… the numinous fluidity of paintings in WW II …
A stuffy, inhibited 50-year old British banker, Henry, meets up with his mother’s sister, 75-year old Aunt Augusta, at his mother’s funeral and is drawn by her into traveling to far away places and a new view of life with this free-wheeling, libertine, and slightly criminal Aunt.
The first surprise Augusta has up her sleeve is that Henry’s mother, whose ash urn he is clutching, was not really his mother.
Who is his mother? We know right off the bat. But it takes Henry the full play to find out.
After that, every venue holds a new surprise. At Augusta’s home, Henry meets Wordsworth, her Black lover from Sierra Leone. In a mini-trip to Brighton, he encounters aspects of Augusta’s colorful early life, and on to Paris, and Istanbul via the Orient Express where Augusta’s full love life and involvement with shady characters continues to unfold. For awhile, it seems too much for Henry who returns home to care for his garden, shades of Voltaire, but eventually Augusta’s siren’s call draws him to South America, and to new revelations and a new life.
The four outstanding actors — Thomas Jay Ryan, Jay Russell, Dan Jenkins and Rory Kulz — play multiple roles, morphing at the drop of a hat into other characters, often in mid sentence. It’s particularly fascinating to watch Thomas Jay Ryan “turn into” Henry and Aunt Augusta, again often in mid sentence, switching genders but maintaining an ironic amusement. In this he provides the key to the play — ironic amusement is needed from the audience as well.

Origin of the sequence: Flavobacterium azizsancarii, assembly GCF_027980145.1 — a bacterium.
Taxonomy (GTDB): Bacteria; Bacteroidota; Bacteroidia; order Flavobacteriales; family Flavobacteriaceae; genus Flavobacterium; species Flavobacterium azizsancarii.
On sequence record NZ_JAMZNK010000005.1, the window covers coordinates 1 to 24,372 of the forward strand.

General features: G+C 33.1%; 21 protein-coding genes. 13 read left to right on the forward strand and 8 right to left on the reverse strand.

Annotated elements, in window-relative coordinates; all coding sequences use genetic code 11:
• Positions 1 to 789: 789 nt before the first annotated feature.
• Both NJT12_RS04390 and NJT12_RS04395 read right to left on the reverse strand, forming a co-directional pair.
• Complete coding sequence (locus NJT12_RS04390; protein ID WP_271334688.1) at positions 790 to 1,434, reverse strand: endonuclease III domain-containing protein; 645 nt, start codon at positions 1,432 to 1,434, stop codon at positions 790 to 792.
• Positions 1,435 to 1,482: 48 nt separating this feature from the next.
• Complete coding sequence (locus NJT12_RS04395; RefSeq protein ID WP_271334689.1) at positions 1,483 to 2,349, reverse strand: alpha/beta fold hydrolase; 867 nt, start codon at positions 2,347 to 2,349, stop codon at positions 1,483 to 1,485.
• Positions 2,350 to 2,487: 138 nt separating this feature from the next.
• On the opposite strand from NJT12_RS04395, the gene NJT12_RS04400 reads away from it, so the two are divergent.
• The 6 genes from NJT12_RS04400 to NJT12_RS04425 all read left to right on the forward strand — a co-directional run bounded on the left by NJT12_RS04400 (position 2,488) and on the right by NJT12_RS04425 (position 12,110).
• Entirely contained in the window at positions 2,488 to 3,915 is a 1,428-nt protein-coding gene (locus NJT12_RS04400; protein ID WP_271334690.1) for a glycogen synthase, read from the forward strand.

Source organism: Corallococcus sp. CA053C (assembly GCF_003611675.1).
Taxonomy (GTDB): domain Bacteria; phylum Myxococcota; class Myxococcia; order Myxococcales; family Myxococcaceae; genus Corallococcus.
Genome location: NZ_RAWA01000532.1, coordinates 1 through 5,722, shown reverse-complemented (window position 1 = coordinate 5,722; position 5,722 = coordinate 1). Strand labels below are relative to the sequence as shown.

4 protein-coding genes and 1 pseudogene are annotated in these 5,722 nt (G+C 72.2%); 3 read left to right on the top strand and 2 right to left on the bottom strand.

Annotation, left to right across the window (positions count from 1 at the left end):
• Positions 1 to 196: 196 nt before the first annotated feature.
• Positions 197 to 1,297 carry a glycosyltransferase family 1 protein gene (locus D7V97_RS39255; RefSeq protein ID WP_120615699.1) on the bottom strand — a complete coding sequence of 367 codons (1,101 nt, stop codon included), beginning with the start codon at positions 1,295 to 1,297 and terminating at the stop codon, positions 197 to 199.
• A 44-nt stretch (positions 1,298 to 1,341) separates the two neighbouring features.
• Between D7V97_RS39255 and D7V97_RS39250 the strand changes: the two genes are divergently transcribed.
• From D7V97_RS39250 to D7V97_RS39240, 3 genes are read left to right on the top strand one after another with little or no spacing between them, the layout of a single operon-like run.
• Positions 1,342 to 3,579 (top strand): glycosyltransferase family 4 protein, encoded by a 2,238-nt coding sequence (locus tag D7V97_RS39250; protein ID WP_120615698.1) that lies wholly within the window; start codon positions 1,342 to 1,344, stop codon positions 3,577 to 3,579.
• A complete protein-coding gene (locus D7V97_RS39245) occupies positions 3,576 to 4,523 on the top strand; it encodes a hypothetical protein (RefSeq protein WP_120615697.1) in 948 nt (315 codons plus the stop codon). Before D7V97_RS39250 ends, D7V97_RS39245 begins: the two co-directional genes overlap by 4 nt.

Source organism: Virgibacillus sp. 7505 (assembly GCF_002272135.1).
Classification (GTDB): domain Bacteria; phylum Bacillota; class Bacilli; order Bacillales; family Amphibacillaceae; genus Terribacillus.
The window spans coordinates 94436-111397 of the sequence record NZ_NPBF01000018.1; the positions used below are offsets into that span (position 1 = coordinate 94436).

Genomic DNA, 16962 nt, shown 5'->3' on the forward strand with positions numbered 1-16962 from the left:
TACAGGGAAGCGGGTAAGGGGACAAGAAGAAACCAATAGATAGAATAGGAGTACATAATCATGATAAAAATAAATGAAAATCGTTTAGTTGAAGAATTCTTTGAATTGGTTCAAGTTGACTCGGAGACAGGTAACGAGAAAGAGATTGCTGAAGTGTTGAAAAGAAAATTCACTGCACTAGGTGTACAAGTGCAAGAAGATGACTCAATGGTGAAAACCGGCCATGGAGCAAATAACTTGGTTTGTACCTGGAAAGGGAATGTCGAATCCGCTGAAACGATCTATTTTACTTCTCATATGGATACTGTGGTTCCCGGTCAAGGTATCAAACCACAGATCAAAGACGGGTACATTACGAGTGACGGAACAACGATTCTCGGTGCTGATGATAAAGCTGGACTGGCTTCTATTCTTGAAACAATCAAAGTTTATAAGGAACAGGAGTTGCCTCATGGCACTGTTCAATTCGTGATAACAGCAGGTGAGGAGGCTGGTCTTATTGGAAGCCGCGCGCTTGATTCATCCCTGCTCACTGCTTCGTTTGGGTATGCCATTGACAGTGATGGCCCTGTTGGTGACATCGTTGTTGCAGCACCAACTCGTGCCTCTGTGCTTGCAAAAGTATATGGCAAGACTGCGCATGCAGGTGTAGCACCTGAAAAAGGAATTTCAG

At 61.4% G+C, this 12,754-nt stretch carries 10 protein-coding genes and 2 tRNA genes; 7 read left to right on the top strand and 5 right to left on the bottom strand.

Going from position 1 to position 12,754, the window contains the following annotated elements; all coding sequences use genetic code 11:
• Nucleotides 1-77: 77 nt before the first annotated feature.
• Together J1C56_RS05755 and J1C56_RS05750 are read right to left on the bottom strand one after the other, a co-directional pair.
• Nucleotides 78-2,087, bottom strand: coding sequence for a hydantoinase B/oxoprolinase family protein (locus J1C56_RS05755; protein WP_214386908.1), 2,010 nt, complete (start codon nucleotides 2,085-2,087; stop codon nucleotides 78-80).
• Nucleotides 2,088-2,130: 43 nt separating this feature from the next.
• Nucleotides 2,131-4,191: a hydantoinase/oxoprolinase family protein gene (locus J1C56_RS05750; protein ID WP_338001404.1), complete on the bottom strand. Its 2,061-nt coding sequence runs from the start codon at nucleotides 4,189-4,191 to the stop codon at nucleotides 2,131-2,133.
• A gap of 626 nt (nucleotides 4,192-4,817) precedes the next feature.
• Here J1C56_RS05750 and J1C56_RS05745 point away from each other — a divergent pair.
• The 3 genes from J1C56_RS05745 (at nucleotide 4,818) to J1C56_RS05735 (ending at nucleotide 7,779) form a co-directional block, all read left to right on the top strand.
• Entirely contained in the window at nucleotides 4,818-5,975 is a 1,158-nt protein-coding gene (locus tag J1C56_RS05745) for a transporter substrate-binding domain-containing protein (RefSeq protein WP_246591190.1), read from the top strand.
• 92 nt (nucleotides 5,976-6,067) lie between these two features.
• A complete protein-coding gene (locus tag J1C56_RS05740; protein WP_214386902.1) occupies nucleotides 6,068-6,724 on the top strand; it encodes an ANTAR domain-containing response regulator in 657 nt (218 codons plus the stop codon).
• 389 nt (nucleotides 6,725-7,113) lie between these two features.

The play is saturated with an intriguing numinous fluidity of gender, race, age and nationality as the four male, White actors spread out among the many characters. Mostly, though, what keeps one sometimes laughing, other times somewhat interested, is that what’s far-fetched, unlooked for and just plain wild keeps bumping up against straight-faced and placid responses, as in a comedy routine.
Of the main characters, only Wordsworth, Aunt Augusta’s Black lover from Sierra Leone, is played by one actor, Dan Jenkins who, to give you an idea, plays eight other parts as well. That the actors succeed is the tour-de-force that makes this play worth seeing.
The characters are types, not fully realized individuals: instead of caring about them, we wait for them to amuse us. Only the African, Wordsworth comes across as genuine, a reflection of the novel’s point of view about “civilized” artificialities. Perhaps that’s why he’s the only character played by a single actor and the only one you feel for.
In this and in other ways we can find fragments of thought that propelled the novel, but generally the novel’s ideas are submerged. This production is all about style, and about four actors who play a multitude of parts with arch humor and perfect timing.
… And, p.s. I don’t find that criminals profiting from paintings purloined by the Nazi’s during World War II good stuff for amusement.
Travels With My Aunt, produced by the Keen Company, plays at The Clurman at Theater Row on West 42nd Street in Manhattan through November 14, 2015.